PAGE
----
Light bulbs

This page clarifies the confusing array of different types of light bulb that are now availble.


In years gone by there was only one kind of light bulb - the tungsten filament incandescent bulb. And it came in a fairly limited range of powers and shapes, and with just a couple of different kinds of base. In the persuit of greater efficiency, these were superseeded first by the compact florescent and then LED types, and each brought new sizes and formats. A confusing array of types, shapes and sizes now graces the retail shelves, and it's common to see a perplexed customer staring at them helplessly. This page should make everything clear.


Always turn off the switch before changing a light bulb as it may be easy to touch live contacts with the bulb removed.
If you have to stand on a chair to change a light bulb, make sure it's steady and that there's no risk of you falling off.

Types of bulb

Filament, florescent or LED

There are three kinds of bulb in domestic use:

  • Filament or incandescent bulbs. These contain a thin wire which glows white hot when a current passes through it. They are very inefficient and have a relatively short life. Standard "tungsten" types can no longer be legally sold.
    • Halogen bulbs are a newer type of filament bulb, somewhat more efficient and with a longer life. They contain a halogen gas which helps preserve the life of the filament (still made of tungsten) and so can be run hotter and hence more efficiently. The envelope is made of quartz instead of regular glass so as to withstand the higher temperature, and this may be mounted inside a standard glass bulb.
    • "Vintage" or "antique" bulbs are available for decorative use, often rated at 25W, 40W or 60W. These generally have a large glass envelope and a filament in a large coil or strung between a number of supports. They give a warm amber glow but are extremely energy inefficient. If you get close you will be able to feel the heat on your face. (Some LED filament bulbs have a very similar appearance but much lower wattage - don't be fooled.)
  • Compact florescent bulbs are basically just a standard florescent tube bent into a compact shape. Both their life and their efficiency are several times greater than a filament bulb. A florescent tube cannot be connected directly to the mains but needs a ballast and a starter, and a compact florescent, instead, has an electronic circuit in its base. They tend to be bulkier than their filament equivalents and so don't always fit an existing lamp. They can take a minute or so to reach full brightness.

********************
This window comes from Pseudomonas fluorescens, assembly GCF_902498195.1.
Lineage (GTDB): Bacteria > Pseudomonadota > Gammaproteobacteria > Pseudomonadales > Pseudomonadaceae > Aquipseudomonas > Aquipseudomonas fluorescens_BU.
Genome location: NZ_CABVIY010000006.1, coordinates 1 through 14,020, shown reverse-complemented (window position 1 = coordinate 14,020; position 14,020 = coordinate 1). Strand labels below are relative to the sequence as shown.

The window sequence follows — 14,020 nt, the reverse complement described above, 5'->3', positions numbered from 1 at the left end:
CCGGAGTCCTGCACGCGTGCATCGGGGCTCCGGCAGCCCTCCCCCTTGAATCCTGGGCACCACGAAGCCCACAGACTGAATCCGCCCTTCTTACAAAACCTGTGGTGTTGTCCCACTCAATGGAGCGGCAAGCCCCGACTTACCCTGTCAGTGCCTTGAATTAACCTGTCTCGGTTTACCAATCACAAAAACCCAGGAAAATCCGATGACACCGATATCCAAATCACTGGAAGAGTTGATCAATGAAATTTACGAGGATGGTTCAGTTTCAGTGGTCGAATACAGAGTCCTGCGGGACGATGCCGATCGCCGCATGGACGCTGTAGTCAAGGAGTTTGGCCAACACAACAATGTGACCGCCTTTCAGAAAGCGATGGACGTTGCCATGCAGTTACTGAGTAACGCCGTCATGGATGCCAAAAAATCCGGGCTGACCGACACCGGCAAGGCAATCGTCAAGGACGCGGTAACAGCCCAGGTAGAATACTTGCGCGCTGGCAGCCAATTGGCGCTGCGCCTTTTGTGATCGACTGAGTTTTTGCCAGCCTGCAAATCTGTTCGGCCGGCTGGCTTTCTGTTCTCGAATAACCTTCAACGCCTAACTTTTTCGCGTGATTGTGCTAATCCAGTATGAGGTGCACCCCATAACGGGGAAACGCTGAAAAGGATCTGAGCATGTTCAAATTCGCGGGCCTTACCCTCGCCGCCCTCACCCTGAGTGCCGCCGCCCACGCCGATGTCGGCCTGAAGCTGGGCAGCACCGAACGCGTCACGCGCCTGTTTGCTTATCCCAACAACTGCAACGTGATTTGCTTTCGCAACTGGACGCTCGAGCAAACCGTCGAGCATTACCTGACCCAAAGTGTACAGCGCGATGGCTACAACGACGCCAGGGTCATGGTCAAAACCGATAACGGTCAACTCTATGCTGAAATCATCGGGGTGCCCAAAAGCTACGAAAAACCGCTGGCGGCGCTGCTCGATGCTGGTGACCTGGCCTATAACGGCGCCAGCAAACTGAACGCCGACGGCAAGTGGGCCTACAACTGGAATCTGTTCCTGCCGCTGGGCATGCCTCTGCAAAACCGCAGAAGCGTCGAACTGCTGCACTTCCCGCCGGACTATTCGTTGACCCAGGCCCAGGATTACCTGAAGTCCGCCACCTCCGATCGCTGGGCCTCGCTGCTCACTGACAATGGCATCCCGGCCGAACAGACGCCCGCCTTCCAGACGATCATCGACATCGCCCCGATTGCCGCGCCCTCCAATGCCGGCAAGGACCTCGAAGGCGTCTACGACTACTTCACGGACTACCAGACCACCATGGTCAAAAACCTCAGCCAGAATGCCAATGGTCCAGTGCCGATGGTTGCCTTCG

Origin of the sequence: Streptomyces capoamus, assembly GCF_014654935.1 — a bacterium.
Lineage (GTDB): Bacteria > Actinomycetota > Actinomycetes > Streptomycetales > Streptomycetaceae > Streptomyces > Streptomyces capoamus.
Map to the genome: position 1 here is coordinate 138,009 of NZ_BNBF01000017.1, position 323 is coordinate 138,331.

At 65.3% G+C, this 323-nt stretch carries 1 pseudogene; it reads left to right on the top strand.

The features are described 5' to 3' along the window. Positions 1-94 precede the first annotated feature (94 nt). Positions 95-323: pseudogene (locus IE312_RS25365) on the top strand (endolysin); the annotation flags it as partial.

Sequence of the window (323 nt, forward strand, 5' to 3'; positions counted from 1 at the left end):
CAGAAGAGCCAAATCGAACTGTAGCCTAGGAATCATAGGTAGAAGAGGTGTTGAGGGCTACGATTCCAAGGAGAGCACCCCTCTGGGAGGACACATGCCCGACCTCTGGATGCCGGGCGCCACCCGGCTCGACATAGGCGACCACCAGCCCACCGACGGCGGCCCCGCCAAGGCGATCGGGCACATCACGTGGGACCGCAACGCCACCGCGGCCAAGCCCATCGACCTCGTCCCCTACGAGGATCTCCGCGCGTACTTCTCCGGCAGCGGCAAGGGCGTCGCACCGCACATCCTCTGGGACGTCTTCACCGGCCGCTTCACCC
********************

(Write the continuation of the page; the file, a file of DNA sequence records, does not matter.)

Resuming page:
• LED bulbs are the newest, most expensive, but also much the most efficient type. In theory, they could be made to convert nearly all the electrical energy into light. They can be made smaller than compact florescent, so are often made in shapes similar to traditional filament bulbs. Consequently, they are more likely to fit an existing lamp or light fitting.
    • Some are now made with the LEDs arranged in "filaments" to resemble a traditional bulb. The more spread-out light source is more decorative and may be less likely to give you spots before your eyes if you should look directly at them.
    • "Vintage" or "Virtual filament" LED bulbs are designed to mimic "vintage" bulbs. Some are actually LED filament bulbs (as above) sometimes with a flexible LED filament wound into a spiral. In others, the light is directed into a piece of transparent plastic and escapes through its edges and through etchings on its surface, giving a similar decorative effect.

Commercially, metal halide lamps are also used. These are often seen in shop displays or for illuminating a wide area in a superstore as they give a very intense white light. However, they take a minute or two to start and run extremely hot and so are not used domestically except as the light source in a data projector. Like a florescent tube, they work by creating an electrical discharge through a gas or vapour, but contain a mixture of gases to produce white light.